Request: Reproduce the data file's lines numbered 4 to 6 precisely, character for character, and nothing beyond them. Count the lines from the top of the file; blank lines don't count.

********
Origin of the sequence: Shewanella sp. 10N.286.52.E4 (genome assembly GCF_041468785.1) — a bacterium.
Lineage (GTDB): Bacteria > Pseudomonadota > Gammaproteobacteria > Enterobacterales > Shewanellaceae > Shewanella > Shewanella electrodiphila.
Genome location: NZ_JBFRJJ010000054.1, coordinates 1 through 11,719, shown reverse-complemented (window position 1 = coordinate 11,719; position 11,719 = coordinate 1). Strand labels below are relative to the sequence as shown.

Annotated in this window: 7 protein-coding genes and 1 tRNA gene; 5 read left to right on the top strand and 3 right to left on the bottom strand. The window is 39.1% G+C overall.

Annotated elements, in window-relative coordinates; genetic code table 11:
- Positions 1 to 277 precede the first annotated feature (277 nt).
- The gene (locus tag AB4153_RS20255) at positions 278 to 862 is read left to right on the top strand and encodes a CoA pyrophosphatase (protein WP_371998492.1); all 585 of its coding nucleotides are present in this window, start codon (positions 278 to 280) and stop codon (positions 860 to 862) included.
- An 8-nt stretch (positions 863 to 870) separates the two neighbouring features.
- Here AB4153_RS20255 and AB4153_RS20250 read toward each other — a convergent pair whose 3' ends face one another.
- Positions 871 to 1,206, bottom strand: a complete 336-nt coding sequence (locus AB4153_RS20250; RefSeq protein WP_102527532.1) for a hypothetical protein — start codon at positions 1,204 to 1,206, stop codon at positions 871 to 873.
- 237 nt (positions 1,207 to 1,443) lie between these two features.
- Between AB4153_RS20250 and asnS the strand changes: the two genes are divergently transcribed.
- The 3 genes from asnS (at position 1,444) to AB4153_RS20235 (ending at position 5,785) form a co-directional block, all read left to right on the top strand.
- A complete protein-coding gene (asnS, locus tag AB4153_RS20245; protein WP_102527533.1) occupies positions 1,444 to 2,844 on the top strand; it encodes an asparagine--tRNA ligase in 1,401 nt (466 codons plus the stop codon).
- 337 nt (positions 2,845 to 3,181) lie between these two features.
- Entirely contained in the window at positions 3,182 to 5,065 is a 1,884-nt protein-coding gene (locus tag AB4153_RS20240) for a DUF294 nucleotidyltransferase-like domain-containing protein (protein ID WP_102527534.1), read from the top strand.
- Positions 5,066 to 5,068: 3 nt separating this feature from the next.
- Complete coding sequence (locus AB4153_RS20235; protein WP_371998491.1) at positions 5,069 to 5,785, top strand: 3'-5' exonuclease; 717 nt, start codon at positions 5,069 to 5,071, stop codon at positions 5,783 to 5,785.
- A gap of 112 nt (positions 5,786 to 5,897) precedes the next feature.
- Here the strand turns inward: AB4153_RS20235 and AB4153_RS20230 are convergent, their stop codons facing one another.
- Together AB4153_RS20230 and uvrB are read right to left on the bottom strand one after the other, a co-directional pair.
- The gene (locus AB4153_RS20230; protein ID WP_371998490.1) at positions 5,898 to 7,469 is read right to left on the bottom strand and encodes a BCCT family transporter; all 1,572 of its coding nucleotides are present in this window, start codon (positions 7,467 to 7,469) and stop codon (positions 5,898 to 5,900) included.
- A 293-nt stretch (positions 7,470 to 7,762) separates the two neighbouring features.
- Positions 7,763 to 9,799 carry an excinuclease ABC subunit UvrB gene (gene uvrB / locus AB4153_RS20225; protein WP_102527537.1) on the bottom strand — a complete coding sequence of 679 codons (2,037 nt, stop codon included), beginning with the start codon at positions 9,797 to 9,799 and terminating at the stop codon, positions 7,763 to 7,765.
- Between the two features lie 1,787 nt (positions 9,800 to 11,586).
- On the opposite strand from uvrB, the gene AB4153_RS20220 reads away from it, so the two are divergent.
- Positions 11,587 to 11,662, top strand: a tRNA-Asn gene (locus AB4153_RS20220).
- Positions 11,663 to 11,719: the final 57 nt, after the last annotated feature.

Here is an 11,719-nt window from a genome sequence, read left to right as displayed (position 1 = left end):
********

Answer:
Annotated in this window: 7 protein-coding genes and 1 tRNA gene; 5 read left to right on the top strand and 3 right to left on the bottom strand. The window is 39.1% G+C overall.

Annotated elements, in window-relative coordinates; genetic code table 11:
- Positions 1 to 277 precede the first annotated feature (277 nt).